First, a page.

Ganymed SSH2 for Java
Ganymed SSH2 for Java is a library which implements the SSH-2 protocol in pure Java (tested on J2SE 1.4.2 and 5.0). It allows one to connect to SSH servers from within Java programs. It supports SSH sessions (remote command execution and shell access), local and remote port forwarding, local stream forwarding, X11 forwarding and SCP. There are no dependencies on any JCE provider, as all crypto functionality is included.
- 100% Java implementation of the SSH-2 protocol (tested on J2SE 1.4.2 and 5.0)
- No dependency on any JCE provider, all crypto functionality is included in the Ganymed SSH2 for Java library.
- Supports SSH sessions (remote command execution and shell access), X11 forwarding, local and remote port forwarding, local stream forwarding and SCP.
- Thread safe, multiple threads can concurrently execute commands, open shells etc. on the same SSH connection.
- Available ciphers: aes256-ctr, aes192-ctr, aes128-ctr, blowfish-ctr, aes256-cbc, aes192-cbc, aes128-cbc, blowfish-cbc, 3des-ctr and 3des-cbc.
- Supports DSA and RSA server keys (ssh-dss and ssh-rsa). Extensive support for known_hosts file handling.
- Key exchange methods: diffie-hellman-group-exchange-sha1 (parameters configurable), diffie-hellman-group14-sha1 and diffie-hellman-group1-sha1.
- Supported MAC algorithms: hmac-sha1-96, hmac-sha1, hmac-md5-96 and hmac-md5.
- User authentication: password, keyboard-interactive and public-key with DSA and RSA keys (client-side private keys (PEM format) may also be 3DES, DES or AES encrypted).
Licence: BSD License
SSH Factory is a set of Java based client components for communicating with SSH and telnet servers. Including both SSH (Secure Shell) and telnet components, developers will appreciate the easy-to-use API making it possible to communicate with a remote server using just a few lines of code.
In addition, SSH Factory includes a full-featured scripting API and easy to use scripting language. This allows developers to build and automate complex tasks with a minimum amount of effort.URL: http://www.jscape.com/sshfactory/
JSch is a pure Java implementation of SSH2.
JSch allows you to connect to an sshd server and use port forwarding, X11 forwarding, file transfer, etc., and you can integrate its functionality into your own Java programs.URL: http://www.jcraft.com/jsch/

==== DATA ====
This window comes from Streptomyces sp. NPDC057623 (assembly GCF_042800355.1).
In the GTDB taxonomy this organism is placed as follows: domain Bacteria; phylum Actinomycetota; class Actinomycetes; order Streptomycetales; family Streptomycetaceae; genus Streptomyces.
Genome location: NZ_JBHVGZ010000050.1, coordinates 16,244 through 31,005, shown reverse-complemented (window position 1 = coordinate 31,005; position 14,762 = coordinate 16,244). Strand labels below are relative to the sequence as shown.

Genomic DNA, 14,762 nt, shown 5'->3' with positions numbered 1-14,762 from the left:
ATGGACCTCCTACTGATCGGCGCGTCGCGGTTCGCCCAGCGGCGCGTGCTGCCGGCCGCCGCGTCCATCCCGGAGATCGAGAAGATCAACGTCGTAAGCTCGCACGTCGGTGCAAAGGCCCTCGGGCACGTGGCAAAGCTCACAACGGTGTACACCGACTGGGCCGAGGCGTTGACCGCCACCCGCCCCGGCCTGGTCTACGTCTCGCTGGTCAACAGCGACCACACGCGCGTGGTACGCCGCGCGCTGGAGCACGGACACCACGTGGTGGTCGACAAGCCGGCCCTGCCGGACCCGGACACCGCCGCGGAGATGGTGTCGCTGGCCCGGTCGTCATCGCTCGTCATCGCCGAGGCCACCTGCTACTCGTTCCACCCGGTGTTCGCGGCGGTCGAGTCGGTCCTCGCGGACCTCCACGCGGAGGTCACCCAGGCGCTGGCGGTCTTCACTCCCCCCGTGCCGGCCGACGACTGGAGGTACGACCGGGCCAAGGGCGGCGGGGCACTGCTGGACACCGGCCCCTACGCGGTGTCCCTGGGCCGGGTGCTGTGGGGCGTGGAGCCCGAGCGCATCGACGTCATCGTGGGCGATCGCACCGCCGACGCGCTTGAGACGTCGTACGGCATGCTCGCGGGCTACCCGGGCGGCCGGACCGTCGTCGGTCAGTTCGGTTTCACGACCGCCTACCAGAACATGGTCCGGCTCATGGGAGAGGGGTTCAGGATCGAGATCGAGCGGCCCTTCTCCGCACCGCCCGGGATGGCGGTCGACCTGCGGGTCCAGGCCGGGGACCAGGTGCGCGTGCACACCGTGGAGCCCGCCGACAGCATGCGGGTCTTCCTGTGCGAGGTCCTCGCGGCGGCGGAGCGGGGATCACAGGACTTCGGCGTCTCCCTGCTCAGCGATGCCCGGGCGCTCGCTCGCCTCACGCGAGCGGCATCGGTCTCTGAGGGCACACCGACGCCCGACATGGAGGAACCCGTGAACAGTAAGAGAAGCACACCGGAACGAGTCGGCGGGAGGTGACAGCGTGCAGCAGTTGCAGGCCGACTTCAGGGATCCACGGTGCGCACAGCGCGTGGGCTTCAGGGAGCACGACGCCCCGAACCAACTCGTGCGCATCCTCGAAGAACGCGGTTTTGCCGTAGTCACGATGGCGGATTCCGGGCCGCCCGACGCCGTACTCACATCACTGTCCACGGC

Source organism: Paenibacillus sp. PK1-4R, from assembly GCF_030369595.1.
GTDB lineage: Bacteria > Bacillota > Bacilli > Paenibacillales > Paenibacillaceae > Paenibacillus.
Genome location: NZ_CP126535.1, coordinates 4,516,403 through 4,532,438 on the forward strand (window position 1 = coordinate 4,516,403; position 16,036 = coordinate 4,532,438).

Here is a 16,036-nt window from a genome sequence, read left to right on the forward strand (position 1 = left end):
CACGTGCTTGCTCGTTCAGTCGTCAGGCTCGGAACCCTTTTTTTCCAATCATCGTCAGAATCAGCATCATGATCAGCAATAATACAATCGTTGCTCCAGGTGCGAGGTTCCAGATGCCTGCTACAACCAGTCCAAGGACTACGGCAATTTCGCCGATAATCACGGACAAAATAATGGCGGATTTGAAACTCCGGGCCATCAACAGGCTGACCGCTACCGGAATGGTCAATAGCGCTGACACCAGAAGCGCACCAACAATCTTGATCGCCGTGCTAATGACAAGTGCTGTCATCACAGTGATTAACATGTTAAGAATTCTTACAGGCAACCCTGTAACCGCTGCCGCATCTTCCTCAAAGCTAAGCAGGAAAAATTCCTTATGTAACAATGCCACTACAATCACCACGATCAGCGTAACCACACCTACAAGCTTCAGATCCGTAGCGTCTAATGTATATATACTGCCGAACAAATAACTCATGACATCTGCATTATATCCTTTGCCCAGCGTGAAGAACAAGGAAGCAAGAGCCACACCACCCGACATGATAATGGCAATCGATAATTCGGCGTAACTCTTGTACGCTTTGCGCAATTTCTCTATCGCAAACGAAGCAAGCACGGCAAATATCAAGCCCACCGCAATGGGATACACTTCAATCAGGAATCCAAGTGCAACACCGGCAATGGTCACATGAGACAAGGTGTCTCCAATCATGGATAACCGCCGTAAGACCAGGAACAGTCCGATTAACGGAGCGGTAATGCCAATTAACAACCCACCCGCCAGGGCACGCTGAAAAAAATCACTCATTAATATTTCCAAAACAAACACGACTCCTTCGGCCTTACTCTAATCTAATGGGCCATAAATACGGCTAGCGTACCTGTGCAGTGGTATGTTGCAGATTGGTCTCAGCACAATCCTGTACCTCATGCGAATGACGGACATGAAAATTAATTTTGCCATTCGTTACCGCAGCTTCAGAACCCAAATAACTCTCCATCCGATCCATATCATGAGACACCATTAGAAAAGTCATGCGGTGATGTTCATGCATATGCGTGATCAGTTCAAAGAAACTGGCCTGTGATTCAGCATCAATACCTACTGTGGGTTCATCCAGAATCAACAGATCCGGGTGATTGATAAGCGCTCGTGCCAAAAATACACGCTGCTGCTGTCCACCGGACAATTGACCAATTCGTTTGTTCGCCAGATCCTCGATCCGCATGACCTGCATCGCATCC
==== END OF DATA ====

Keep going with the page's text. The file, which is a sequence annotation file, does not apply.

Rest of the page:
Licence: BSD License
JCTerm(JCraft's Term) is a pure Java VT100 terminal emulator for SSH2. This terminal emulator also allows you to enjoy port forwarding, X11 forwarding, etc.URL: http://www.jcraft.com/jcterm/
Maverick is a Model-View-Controller (aka "Model 2") framework for web publishing using Java and J2EE. It is a minimalist framework which focuses solely on MVC logic, allowing you to generate presentation using a variety of templating and transformation technologies.
In principle it combines the best features of Struts, WebWork, and Cocoon2, however:
- Maverick is simple to use - this is a minimalist framework that anyone can understand easily. This is not a "kitchen sink" framework that tries to provide everything you need to build a web application; there are plenty of great database connection pools, application servers, validation frameworks, templating languages, etc already out there.
- Maverick is simple to understand - the code is easy to understand, there's not a lot of it, and it's designed with pluggability and extendability in mind. The idea of a Controller that builds a Model that gets rendered by a View is very simple and straightforward, so the framework should be too.
- Maverick is agnostic about view technologies - you can use any templating engine you like with Maverick. Examples are provided for JSP (with JSTL - no need for special tag libaries), Velocity, and Domify/XSLT. The developers of Maverick actively use all three of these in their "real life" to build web applications.
- You can run your view output through a pipeline of transformations. Maverick-supplied transformations include XSLT, DVSL, "wrapping" layout transformations, FOP, and Perl. You can efficiently chain many transformations of various types together, and you can specify this on a per-view basis. Of course, transformation technologies are pluggable and you can easily define your own.
- In addition you can halt the transformation process at any point and output the intermediate content. If you're using XSLT, this is a great way to produce static XML and build your templates offline with standard tools.
- Your commands, controllers, views, and transforms are configured with an easy-to-understand XML sitemap. For even more flexibility, you can preprocess it with XSLT.
- Maverick will automagically pick from different views based on user language, browser type, or any other characteristic of the request. Of course, this behavior is pluggable.
- Maverick supports both Struts-style singleton Controllers (aka Actions) and Webwork-style "throwaway" Controllers.
- Maverick is multi-platform; it has been ported to both .NET and PHP.
Depending on what templating technology you choose, you may be interested in one or more of the following features:
- Maverick can automatically "domify" (or "saxify") arbitrary Java objects so that XSLT can be used without the effort and processing overhead of generating and parsing text XML. XSLT can be used as a templating language directly on your model just like JSP.
- For text-based templating engines like JSP or Velocity, an elegant way to apply a common "look and feel" and layout to a set of views is to use the "wrapping" transformation. The output of the previous step is made available to subsequent steps as a String variable which can be placed anywhere on the page.
- FOP transformations allow your application to produce PDF, Postscript, PCL, and a half-dozen other document formats on-the-fly.
- An interesting alternative to XSLT is DVSL. This is a declarative templating language patterned after XSLT but based on Velocity.
Licence: Apache License